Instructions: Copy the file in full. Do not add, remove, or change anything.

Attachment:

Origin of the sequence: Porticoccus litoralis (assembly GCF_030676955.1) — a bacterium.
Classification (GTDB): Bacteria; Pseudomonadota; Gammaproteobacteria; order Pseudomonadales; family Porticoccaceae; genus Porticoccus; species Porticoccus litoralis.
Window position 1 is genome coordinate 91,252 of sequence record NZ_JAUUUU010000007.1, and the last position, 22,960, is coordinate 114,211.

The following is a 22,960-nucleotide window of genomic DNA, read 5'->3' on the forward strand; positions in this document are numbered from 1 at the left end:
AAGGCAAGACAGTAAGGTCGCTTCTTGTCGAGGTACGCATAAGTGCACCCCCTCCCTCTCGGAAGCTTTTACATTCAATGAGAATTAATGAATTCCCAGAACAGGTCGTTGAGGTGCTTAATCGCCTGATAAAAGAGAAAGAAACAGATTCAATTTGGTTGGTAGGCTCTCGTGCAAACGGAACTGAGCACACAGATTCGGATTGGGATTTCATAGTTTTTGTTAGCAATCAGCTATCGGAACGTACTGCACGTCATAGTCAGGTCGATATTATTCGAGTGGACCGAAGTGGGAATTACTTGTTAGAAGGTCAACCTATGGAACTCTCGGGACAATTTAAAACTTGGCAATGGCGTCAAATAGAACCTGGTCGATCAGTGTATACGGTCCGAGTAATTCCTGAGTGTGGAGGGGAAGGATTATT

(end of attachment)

Origin of the sequence: Porticoccus litoralis (assembly GCF_030676955.1) — a bacterium.
Classification (GTDB): Bacteria; Pseudomonadota; Gammaproteobacteria; order Pseudomonadales; family Porticoccaceae; genus Porticoccus; species Porticoccus litoralis.
Window position 1 is genome coordinate 91,252 of sequence record NZ_JAUUUU010000007.1, and the last position, 22,960, is coordinate 114,211.

The following is a 22,960-nucleotide window of genomic DNA, read 5'->3' on the forward strand; positions in this document are numbered from 1 at the left end:
AAGGCAAGACAGTAAGGTCGCTTCTTGTCGAGGTACGCATAAGTGCACCCCCTCCCTCTCGGAAGCTTTTACATTCAATGAGAATTAATGAATTCCCAGAACAGGTCGTTGAGGTGCTTAATCGCCTGATAAAAGAGAAAGAAACAGATTCAATTTGGTTGGTAGGCTCTCGTGCAAACGGAACTGAGCACACAGATTCGGATTGGGATTTCATAGTTTTTGTTAGCAATCAGCTATCGGAACGTACTGCACGTCATAGTCAGGTCGATATTATTCGAGTGGACCGAAGTGGGAATTACTTGTTAGAAGGTCAACCTATGGAACTCTCGGGACAATTTAAAACTTGGCAATGGCGTCAAATAGAACCTGGTCGATCAGTGTATACGGTCCGAGTAATTCCTGAGTGTGGAGGGGAAGGATTATT